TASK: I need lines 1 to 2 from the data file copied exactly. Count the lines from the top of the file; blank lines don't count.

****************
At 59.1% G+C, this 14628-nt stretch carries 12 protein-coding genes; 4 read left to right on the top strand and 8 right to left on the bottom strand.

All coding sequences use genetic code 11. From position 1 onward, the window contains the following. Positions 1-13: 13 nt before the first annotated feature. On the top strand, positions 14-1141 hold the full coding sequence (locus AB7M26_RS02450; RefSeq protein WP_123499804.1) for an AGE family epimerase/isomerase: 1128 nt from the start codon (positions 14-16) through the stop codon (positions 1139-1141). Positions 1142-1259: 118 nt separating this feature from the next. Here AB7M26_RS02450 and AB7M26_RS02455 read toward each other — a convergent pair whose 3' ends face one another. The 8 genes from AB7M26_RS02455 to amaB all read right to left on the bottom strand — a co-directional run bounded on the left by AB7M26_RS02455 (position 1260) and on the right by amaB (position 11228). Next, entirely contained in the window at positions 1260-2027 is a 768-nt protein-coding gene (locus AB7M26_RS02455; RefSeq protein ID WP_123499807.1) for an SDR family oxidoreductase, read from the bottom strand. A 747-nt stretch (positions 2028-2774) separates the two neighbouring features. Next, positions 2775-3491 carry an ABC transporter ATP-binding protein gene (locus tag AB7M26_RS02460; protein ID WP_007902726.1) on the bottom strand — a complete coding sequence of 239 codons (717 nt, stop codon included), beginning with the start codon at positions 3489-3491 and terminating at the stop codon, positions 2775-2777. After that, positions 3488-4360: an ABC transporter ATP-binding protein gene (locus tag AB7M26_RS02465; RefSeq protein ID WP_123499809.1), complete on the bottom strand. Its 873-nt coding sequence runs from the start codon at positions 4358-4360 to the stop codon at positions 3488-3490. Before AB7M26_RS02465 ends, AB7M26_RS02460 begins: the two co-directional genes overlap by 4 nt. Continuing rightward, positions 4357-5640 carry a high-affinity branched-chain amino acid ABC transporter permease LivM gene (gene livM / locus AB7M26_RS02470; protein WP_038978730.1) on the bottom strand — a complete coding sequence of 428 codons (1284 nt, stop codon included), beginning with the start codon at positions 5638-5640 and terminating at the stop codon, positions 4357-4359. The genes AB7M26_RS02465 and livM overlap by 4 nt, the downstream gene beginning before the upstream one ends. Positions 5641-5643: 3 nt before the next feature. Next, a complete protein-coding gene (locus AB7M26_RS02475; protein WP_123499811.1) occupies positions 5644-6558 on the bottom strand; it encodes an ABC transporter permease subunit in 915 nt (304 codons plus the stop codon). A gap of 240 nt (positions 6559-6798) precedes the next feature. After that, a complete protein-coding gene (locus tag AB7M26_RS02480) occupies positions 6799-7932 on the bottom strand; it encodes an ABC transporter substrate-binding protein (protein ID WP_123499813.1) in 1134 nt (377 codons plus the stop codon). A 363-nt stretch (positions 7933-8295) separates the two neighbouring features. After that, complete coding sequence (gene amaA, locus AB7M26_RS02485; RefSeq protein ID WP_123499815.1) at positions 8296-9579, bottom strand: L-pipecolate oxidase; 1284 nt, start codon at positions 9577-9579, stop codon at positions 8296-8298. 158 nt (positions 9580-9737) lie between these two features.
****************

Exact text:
At 59.1% G+C, this 14628-nt stretch carries 12 protein-coding genes; 4 read left to right on the top strand and 8 right to left on the bottom strand.

All coding sequences use genetic code 11. From position 1 onward, the window contains the following. Positions 1-13: 13 nt before the first annotated feature. On the top strand, positions 14-1141 hold the full coding sequence (locus AB7M26_RS02450; RefSeq protein WP_123499804.1) for an AGE family epimerase/isomerase: 1128 nt from the start codon (positions 14-16) through the stop codon (positions 1139-1141). Positions 1142-1259: 118 nt separating this feature from the next. Here AB7M26_RS02450 and AB7M26_RS02455 read toward each other — a convergent pair whose 3' ends face one another. The 8 genes from AB7M26_RS02455 to amaB all read right to left on the bottom strand — a co-directional run bounded on the left by AB7M26_RS02455 (position 1260) and on the right by amaB (position 11228). Next, entirely contained in the window at positions 1260-2027 is a 768-nt protein-coding gene (locus AB7M26_RS02455; RefSeq protein ID WP_123499807.1) for an SDR family oxidoreductase, read from the bottom strand. A 747-nt stretch (positions 2028-2774) separates the two neighbouring features. Next, positions 2775-3491 carry an ABC transporter ATP-binding protein gene (locus tag AB7M26_RS02460; protein ID WP_007902726.1) on the bottom strand — a complete coding sequence of 239 codons (717 nt, stop codon included), beginning with the start codon at positions 3489-3491 and terminating at the stop codon, positions 2775-2777. After that, positions 3488-4360: an ABC transporter ATP-binding protein gene (locus tag AB7M26_RS02465; RefSeq protein ID WP_123499809.1), complete on the bottom strand. Its 873-nt coding sequence runs from the start codon at positions 4358-4360 to the stop codon at positions 3488-3490. Before AB7M26_RS02465 ends, AB7M26_RS02460 begins: the two co-directional genes overlap by 4 nt. Continuing rightward, positions 4357-5640 carry a high-affinity branched-chain amino acid ABC transporter permease LivM gene (gene livM / locus AB7M26_RS02470; protein WP_038978730.1) on the bottom strand — a complete coding sequence of 428 codons (1284 nt, stop codon included), beginning with the start codon at positions 5638-5640 and terminating at the stop codon, positions 4357-4359. The genes AB7M26_RS02465 and livM overlap by 4 nt, the downstream gene beginning before the upstream one ends. Positions 5641-5643: 3 nt before the next feature. Next, a complete protein-coding gene (locus AB7M26_RS02475; protein WP_123499811.1) occupies positions 5644-6558 on the bottom strand; it encodes an ABC transporter permease subunit in 915 nt (304 codons plus the stop codon). A gap of 240 nt (positions 6559-6798) precedes the next feature. After that, a complete protein-coding gene (locus tag AB7M26_RS02480) occupies positions 6799-7932 on the bottom strand; it encodes an ABC transporter substrate-binding protein (protein ID WP_123499813.1) in 1134 nt (377 codons plus the stop codon). A 363-nt stretch (positions 7933-8295) separates the two neighbouring features. After that, complete coding sequence (gene amaA, locus AB7M26_RS02485; RefSeq protein ID WP_123499815.1) at positions 8296-9579, bottom strand: L-pipecolate oxidase; 1284 nt, start codon at positions 9577-9579, stop codon at positions 8296-8298. 158 nt (positions 9580-9737) lie between these two features.